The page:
Southwest Border Sees Big Drop In Illegal Border Crossings

Southwest Border Sees Big Drop In Illegal Border Crossings


Article after article from the Credentialed Media discusses the fear created by Trump’s policies for those who are unlawfully present in the United States. Here’s the thing: perhaps the policies are meant to provide fear to those who might still consider coming to the United States illegally in order to reduce the flow into the U.S.

(Fox) There was a significant dip in illegal immigration across the southwest border during President Trump’s first month in office compared to that of the last three months of Obama’s presidency, the U.S. Customs and Border Protection (CBP) said.

In January, 31,575 individuals were taken into custody between ports of entry on the southwest border. That contrasts with an average of more than 45,000 for each of the previous three months, according to a CPB report released Monday.

The agency said that while it is experiencing a decrease in illegal attempts at entry, the overall total migration remains at elevated levels due to family units and unaccompanied children from three groups: Central Americans, Haitian nationals migrating from Brazil and Cuban nationals.

If people from other nations know they can cross the border and won’t be immediately deported, that they will be a part of catch and release, allowing them to disappear into the U.S., if they are being almost invited by the previous administration and elected Democrats, if some cities will protect them, and so forth, they will come. If they think things won’t go well if they cross the border illegally, many will not bother trying.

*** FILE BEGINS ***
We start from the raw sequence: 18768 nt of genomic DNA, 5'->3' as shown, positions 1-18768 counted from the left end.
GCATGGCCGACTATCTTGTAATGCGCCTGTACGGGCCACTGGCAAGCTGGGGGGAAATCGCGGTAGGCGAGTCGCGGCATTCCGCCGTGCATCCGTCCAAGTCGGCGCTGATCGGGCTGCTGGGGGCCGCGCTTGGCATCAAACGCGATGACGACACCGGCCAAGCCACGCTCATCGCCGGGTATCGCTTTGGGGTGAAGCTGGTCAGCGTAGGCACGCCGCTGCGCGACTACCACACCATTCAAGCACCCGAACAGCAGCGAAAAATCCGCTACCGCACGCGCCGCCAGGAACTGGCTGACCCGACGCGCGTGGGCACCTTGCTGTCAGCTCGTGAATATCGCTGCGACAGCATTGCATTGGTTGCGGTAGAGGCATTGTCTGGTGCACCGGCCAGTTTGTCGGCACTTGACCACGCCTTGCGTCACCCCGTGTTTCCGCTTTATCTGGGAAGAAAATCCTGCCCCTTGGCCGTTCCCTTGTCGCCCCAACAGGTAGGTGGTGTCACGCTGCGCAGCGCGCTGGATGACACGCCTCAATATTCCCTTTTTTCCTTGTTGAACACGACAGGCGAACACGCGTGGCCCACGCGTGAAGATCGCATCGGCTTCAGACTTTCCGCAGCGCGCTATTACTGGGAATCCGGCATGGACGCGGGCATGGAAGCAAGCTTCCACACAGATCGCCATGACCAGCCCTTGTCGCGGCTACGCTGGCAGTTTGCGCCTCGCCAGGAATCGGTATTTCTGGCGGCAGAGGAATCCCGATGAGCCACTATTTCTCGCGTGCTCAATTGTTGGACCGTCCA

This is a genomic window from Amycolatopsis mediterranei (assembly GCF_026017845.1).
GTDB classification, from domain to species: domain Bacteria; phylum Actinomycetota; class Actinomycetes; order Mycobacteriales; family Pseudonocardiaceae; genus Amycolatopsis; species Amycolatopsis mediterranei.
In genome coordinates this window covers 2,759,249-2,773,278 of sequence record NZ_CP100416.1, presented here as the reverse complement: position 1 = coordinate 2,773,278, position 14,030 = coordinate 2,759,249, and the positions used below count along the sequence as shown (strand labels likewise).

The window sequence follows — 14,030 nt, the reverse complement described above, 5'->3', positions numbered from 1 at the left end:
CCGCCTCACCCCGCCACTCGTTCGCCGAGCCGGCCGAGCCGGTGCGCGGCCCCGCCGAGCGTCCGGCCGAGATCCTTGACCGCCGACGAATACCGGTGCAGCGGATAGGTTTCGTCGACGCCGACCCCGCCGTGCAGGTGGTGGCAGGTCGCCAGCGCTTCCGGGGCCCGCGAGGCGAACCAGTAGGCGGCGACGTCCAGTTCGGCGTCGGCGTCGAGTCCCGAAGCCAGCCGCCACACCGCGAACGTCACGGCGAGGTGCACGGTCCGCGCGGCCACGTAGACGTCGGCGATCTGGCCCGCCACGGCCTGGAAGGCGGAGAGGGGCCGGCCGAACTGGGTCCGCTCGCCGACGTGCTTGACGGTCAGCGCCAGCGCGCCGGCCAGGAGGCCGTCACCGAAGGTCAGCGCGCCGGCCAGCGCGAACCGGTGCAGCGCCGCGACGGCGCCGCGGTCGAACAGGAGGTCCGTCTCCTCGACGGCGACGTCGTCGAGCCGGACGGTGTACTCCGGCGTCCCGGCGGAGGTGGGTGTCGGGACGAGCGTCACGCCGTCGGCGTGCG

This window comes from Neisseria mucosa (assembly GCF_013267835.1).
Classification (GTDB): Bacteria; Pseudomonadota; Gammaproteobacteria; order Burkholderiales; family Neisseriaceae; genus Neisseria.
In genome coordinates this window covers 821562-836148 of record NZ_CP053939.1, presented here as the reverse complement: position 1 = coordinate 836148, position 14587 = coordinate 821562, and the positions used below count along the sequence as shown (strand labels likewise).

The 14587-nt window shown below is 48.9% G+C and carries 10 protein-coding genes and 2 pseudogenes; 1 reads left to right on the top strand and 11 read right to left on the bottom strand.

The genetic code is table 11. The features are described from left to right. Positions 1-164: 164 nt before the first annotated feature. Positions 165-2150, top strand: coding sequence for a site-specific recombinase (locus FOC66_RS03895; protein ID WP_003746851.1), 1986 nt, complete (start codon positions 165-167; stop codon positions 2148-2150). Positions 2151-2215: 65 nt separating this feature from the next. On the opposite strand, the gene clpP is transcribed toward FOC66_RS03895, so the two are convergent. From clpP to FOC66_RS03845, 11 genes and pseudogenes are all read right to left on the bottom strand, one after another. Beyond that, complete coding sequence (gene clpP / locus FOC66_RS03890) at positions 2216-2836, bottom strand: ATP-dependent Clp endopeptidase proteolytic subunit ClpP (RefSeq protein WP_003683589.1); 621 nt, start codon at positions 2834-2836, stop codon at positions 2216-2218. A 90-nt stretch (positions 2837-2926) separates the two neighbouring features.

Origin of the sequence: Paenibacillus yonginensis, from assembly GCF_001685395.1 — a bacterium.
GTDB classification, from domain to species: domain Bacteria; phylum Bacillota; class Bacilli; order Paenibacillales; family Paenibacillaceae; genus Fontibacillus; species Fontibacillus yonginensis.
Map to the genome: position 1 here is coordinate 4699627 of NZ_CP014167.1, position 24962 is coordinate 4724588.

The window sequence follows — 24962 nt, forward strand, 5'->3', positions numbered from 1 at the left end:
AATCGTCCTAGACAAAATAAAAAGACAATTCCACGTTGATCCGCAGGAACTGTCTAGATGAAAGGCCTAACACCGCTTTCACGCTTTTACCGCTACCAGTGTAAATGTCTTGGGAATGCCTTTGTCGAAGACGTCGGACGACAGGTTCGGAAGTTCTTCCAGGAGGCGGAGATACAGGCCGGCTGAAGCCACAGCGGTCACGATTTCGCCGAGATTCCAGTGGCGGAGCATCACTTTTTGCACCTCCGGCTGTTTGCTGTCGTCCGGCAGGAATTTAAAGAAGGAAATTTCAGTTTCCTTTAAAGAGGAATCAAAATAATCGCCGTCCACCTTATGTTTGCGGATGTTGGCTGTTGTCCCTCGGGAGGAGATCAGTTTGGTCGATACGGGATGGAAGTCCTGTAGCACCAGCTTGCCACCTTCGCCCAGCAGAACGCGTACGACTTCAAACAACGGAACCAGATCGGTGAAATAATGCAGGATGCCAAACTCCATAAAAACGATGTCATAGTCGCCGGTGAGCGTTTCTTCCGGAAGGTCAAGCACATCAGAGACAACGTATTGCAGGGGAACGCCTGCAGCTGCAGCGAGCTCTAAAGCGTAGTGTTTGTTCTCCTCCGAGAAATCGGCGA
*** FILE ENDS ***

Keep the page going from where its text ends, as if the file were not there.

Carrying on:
Jim Carafano, a security expert with the Heritage Foundation, said an assortment of factors could account for the change in numbers.

“There are a lot of reasons why numbers go up and down, but some of it could be a reaction to statements from President Trump that we’re going to increase border security and seeing media reports that we’re going to get tougher on illegal immigration in the U.S. People may be more resistant to come,” Carafano told Fox News.

“You can’t make too much of monthly numbers, but if you see the total lawful immigration population drop, that means you’re doing something that’s impacting the system overall.”

We’ll see if the numbers continue to drop, or at least stay lower than previous. If the numbers drop, people might be open to some sort of pathway, whether it be to just legalization or goes to citizenship.

A senior Trump administration official said Tuesday that the president is considering legislation to provide a pathway to legal status, but not yet citizenship, for those currently in the United States illegally — despite reports throughout his campaign for a “mass deportation.”

The senior administration official said that the president thinks it is “time to push for an immigration bill.”

The problem with previous attempts, such as the Gang Of 8 bill, and George W. Bush’s push, is that they were clearly meant to provide levels of legalization while paying lip service to actually doing all they could to stop the flow along with things like taking a harder approach to those who might come illegally along with those who overstayed visas. If border security is increased, if conditions are implemented that dis-incentivize people from coming illegally along with overstaying visas, if the unlawfully present are not handed everything on a platter, an overall policy of being tough on illegals, then, we can look at legalization.

Crossed at Pirate’s Cove. Follow me on Twitter @WilliamTeach.

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